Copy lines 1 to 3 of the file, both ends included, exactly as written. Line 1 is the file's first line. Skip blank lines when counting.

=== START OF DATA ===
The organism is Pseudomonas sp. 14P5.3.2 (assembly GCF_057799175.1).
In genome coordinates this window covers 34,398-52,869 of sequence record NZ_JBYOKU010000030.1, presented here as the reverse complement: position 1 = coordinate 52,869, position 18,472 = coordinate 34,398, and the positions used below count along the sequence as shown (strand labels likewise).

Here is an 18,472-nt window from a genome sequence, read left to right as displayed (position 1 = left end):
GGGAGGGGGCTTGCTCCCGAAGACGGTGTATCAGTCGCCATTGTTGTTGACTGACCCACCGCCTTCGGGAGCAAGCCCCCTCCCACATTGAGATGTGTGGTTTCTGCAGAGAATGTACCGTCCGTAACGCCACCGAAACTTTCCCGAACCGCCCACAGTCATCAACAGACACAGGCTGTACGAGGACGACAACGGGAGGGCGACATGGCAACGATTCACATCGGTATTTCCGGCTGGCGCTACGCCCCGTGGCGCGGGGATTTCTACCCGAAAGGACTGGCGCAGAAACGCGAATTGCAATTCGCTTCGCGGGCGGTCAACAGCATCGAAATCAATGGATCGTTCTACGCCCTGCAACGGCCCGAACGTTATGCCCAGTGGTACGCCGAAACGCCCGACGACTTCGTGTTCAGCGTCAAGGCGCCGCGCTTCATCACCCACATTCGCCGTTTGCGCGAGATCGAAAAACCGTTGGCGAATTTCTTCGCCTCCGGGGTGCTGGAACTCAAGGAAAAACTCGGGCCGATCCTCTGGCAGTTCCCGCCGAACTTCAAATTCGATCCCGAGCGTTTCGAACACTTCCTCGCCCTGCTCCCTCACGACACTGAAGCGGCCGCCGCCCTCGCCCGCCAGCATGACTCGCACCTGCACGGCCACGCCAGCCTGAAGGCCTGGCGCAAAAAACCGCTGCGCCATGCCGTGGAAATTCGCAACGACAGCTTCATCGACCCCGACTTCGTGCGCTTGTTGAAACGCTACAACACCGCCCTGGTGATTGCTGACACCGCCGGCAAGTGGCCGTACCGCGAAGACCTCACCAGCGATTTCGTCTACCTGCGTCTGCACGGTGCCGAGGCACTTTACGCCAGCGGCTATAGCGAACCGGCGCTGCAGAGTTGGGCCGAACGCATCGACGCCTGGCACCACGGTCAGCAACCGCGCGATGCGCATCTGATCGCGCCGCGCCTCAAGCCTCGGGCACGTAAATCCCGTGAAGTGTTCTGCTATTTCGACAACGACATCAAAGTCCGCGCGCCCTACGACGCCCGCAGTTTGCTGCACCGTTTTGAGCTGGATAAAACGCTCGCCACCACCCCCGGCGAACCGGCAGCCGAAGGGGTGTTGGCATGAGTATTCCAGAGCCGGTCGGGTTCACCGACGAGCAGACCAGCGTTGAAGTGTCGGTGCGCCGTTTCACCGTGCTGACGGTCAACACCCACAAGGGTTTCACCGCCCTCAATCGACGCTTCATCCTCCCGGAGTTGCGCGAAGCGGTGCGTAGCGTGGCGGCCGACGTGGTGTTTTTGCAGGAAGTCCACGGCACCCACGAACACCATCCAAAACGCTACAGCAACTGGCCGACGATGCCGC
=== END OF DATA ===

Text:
The organism is Pseudomonas sp. 14P5.3.2 (assembly GCF_057799175.1).
In genome coordinates this window covers 34,398-52,869 of sequence record NZ_JBYOKU010000030.1, presented here as the reverse complement: position 1 = coordinate 52,869, position 18,472 = coordinate 34,398, and the positions used below count along the sequence as shown (strand labels likewise).

Here is an 18,472-nt window from a genome sequence, read left to right as displayed (position 1 = left end):